There was excessive veneration heaped upon this assemblage of Matisse’s cut-outs for months in advance of its opening. I have always admired Matisse’s work – and he is undoubtedly a Modern Master – but this is not a full retrospective (if it were, and included ‘Le Bonheur de Vivre’, I might understand the hysteria). It is an exhibition of his late career when, unable to hold a paintbrush, his creativity found a new outlet in cut-out paper collages. This a long-overdue show full of joie-de-vivre, and, more than his paintings perhaps, these late works deserve to be seen at first hand to gain the full impact of their method and their sumptuously bright colours. As an exhibition, then, I loved it; its exaggerated billing as the Show of the Century, however, was unnecessary and irrational – indeed detrimental to a more nuanced understanding of his extended career and of artistic modernism more widely.
The Tate is to be praised for its clear demonstration of how the cut-out technique evolved within Matisse’s oeuvre (initially as a compositional aide, whereby cut-out still-life elements could be moved and pinned at will until the balance was satisfactory enough to paint) and for drawing attention to the materiality of the paper and paint. The effect of layering – paint upon paper, cut paper upon paper – makes the collages almost sculptural, or at least something hovering between two and three dimensions. And the myriad tiny pin-holes tell a story of an energetic and exacting creative process, of compositional trial and error, of a living and evolving work of art. Matisse himself appreciated how much life was lost in the printed copy as his series ‘Jazz’ was produced, the cut-outs accompanied by notes in the artist’s wonderfully looping gallic handwriting. ‘The Horse, the Rider and the Clown’ (top) and ‘The Fall of Icarus’ (above) both 1947, are examples of the various themes encompassed within the series.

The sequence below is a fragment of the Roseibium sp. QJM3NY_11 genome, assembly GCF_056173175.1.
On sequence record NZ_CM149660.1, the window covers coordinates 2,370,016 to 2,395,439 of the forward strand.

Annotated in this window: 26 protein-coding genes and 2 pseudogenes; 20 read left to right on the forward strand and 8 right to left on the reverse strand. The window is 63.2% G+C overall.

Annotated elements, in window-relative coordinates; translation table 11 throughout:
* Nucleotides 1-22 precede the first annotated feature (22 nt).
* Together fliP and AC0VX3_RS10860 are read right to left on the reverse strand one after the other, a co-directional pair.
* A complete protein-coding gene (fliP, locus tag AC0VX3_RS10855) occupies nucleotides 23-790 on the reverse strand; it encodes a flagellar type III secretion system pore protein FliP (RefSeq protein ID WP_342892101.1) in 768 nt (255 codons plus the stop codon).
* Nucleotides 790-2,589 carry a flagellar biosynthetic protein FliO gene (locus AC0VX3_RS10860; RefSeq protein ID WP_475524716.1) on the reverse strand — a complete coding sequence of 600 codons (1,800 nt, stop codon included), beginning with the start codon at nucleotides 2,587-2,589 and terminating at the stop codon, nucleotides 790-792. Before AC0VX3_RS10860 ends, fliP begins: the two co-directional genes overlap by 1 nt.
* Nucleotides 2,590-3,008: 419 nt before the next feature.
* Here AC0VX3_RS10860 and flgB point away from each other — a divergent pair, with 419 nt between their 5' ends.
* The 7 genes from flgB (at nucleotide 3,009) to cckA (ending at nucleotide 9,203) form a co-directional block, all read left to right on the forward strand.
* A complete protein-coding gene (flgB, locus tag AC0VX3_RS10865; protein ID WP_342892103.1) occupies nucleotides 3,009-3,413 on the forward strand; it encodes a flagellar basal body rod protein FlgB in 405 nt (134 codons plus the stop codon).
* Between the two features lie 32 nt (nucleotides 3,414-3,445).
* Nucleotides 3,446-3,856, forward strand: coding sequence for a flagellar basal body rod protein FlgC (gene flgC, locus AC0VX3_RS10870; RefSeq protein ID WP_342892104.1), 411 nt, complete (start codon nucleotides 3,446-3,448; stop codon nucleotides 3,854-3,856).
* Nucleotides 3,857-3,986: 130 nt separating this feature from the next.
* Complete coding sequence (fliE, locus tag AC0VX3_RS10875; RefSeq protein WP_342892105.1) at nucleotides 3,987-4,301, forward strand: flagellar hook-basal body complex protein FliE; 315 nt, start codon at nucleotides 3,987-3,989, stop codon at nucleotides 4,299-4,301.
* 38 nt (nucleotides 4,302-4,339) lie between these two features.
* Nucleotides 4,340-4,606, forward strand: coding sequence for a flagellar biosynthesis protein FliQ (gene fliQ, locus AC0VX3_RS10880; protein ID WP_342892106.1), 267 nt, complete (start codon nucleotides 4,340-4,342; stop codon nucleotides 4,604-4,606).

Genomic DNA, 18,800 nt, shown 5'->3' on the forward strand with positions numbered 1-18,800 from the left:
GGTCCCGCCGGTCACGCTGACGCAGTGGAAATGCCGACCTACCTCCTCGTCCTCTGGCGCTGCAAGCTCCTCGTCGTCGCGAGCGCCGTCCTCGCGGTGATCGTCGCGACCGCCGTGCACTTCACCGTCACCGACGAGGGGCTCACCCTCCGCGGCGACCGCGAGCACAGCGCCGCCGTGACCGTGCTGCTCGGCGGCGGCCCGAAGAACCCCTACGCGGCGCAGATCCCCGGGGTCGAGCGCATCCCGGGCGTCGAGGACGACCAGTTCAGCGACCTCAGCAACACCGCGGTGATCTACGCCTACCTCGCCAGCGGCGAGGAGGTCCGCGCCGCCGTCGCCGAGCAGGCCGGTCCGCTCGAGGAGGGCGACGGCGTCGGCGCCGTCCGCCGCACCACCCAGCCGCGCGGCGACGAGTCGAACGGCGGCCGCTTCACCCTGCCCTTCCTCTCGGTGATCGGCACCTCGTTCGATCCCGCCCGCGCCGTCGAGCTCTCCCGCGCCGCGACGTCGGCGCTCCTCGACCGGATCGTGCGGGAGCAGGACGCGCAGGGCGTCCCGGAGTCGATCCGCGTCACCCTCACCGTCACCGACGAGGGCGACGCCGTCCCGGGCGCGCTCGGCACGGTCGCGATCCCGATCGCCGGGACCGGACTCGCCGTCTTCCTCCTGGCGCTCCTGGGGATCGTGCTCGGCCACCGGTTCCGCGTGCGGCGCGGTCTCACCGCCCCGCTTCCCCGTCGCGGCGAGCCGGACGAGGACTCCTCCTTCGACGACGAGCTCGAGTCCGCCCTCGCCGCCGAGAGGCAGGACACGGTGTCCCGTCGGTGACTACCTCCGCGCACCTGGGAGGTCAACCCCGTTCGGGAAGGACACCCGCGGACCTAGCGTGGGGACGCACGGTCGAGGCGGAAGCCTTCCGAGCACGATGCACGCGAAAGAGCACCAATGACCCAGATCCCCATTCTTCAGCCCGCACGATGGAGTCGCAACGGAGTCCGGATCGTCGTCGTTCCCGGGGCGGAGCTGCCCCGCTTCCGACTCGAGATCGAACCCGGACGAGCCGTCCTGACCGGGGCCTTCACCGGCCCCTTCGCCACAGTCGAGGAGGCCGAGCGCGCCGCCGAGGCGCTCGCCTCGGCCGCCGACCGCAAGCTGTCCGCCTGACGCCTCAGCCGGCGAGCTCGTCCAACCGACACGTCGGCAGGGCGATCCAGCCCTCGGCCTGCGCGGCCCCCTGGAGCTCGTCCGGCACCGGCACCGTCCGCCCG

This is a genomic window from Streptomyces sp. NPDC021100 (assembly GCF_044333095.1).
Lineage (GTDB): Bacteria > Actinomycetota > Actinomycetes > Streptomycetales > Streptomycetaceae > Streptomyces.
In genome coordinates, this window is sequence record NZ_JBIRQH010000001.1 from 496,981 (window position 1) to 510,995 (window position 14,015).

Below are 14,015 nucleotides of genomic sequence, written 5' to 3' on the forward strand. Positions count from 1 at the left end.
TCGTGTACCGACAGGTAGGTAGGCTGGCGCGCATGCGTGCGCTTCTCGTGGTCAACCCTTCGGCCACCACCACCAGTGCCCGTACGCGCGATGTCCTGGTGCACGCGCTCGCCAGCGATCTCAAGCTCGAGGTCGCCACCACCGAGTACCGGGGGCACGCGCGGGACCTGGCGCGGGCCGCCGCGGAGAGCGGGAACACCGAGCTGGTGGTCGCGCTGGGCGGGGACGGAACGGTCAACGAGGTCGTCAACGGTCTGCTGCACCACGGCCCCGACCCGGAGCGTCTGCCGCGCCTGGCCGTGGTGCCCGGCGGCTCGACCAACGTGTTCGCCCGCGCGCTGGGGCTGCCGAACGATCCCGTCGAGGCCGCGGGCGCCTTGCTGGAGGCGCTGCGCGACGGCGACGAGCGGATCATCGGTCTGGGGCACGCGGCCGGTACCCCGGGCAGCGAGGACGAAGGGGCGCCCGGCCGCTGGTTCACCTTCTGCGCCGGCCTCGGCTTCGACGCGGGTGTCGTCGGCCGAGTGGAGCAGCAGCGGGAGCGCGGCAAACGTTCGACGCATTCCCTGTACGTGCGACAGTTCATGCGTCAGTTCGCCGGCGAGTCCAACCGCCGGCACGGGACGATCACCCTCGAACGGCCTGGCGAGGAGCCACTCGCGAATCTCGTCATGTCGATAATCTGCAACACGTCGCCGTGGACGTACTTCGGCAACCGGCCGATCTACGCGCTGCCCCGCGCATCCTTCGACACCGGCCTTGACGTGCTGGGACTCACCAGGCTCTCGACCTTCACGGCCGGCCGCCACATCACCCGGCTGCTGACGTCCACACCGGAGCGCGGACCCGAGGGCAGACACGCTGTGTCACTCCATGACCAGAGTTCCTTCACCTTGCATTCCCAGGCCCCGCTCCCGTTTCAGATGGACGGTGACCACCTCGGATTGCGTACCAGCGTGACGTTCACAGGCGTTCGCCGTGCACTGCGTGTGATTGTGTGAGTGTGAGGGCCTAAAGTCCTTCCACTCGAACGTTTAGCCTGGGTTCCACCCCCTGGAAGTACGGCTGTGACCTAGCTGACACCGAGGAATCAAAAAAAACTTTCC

His cut-out figures seem to float like thistle-down, or dance about manically, little demonic shadows, always full of passion and energy. They appear again in the designs that were commissioned for books and journals – such as that for the cover of ‘Verve’ IV (1945, above). These early cut-out designs begin by trying to imitate the long, sinuous Matissean brushstroke in paper; but soon the artist realises that paper should not pretend to be other than cut paper, and its intrinsically sharp, graphic, colour-block qualities come to the fore. There are designs too – barely contained on the walls of the not diminutive Tate Modern – for the chapel at Vence, its stained glass windows and chasubles, making me long to see the fabled chapel in its actuality.
Abstraction ensues. It comes gradually, with mermaids and parakeets hidden among the seaweed-like forms in a gigantic collaged tapestry of 1952, or faces forming a figurative focus in ‘Large Composition with Masks’ (1953). Then these references are discarded, and in 1953 we have ‘The Sheaf’ (above), an explosion of the motif that Matisse seemed to find so satisfactory and expressive. In contrast, ‘The Snail’ (1953, below) uses simple blocks of coloured paper, that only perfunctorily allude to the creature of the title.
Best-known, perhaps, of Matisse’s cut-outs are the Blue Nudes (below, 1952). Calm and serene, their decorously intertwined limbs are sculpted in searing azure. ‘Blue Nude IV’ (bottom left) was the first attempt at this subject, and the preparatory arcs of charcoal still faintly visible in the background, the cautious, exploratory layering of small paper building-blocks, testify to this. The following versions – all, in contrast, cut from large single pieces of painted paper – appear somewhat less successful, the head either overly large and clumsy, or the legs uncomfortably twisted. The sequence in the abstract, however, is an aesthetic triumph.